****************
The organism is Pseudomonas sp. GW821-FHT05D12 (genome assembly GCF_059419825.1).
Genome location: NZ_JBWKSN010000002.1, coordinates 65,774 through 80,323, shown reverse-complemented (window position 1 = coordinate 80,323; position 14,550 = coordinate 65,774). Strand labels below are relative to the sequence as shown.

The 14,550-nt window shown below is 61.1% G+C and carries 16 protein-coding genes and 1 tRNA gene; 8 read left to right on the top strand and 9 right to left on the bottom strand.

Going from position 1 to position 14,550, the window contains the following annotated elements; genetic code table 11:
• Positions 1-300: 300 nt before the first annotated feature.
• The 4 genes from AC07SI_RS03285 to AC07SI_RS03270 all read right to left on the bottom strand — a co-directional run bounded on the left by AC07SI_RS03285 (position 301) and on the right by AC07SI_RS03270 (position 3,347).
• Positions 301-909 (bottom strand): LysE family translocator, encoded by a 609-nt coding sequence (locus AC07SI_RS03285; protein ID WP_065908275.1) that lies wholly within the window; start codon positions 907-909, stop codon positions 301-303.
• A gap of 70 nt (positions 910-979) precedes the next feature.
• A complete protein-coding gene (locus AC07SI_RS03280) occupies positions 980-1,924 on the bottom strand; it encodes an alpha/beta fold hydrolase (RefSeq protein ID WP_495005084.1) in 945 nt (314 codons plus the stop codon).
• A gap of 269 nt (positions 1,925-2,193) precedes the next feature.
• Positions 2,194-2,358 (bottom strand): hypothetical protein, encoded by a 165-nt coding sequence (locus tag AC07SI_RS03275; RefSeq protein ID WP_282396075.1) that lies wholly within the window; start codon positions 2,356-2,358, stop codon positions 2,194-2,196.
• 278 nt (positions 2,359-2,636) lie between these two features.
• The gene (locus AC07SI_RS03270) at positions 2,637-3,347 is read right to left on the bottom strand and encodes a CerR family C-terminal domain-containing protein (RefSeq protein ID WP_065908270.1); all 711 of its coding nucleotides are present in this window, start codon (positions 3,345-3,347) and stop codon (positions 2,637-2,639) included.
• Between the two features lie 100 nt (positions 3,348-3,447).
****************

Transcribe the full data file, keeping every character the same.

The organism is Pseudomonas sp. GW821-FHT05D12 (genome assembly GCF_059419825.1).
Genome location: NZ_JBWKSN010000002.1, coordinates 65,774 through 80,323, shown reverse-complemented (window position 1 = coordinate 80,323; position 14,550 = coordinate 65,774). Strand labels below are relative to the sequence as shown.

The 14,550-nt window shown below is 61.1% G+C and carries 16 protein-coding genes and 1 tRNA gene; 8 read left to right on the top strand and 9 right to left on the bottom strand.

Going from position 1 to position 14,550, the window contains the following annotated elements; genetic code table 11:
• Positions 1-300: 300 nt before the first annotated feature.
• The 4 genes from AC07SI_RS03285 to AC07SI_RS03270 all read right to left on the bottom strand — a co-directional run bounded on the left by AC07SI_RS03285 (position 301) and on the right by AC07SI_RS03270 (position 3,347).
• Positions 301-909 (bottom strand): LysE family translocator, encoded by a 609-nt coding sequence (locus AC07SI_RS03285; protein ID WP_065908275.1) that lies wholly within the window; start codon positions 907-909, stop codon positions 301-303.
• A gap of 70 nt (positions 910-979) precedes the next feature.
• A complete protein-coding gene (locus AC07SI_RS03280) occupies positions 980-1,924 on the bottom strand; it encodes an alpha/beta fold hydrolase (RefSeq protein ID WP_495005084.1) in 945 nt (314 codons plus the stop codon).
• A gap of 269 nt (positions 1,925-2,193) precedes the next feature.
• Positions 2,194-2,358 (bottom strand): hypothetical protein, encoded by a 165-nt coding sequence (locus tag AC07SI_RS03275; RefSeq protein ID WP_282396075.1) that lies wholly within the window; start codon positions 2,356-2,358, stop codon positions 2,194-2,196.
• 278 nt (positions 2,359-2,636) lie between these two features.
• The gene (locus AC07SI_RS03270) at positions 2,637-3,347 is read right to left on the bottom strand and encodes a CerR family C-terminal domain-containing protein (RefSeq protein ID WP_065908270.1); all 711 of its coding nucleotides are present in this window, start codon (positions 3,345-3,347) and stop codon (positions 2,637-2,639) included.
• Between the two features lie 100 nt (positions 3,348-3,447).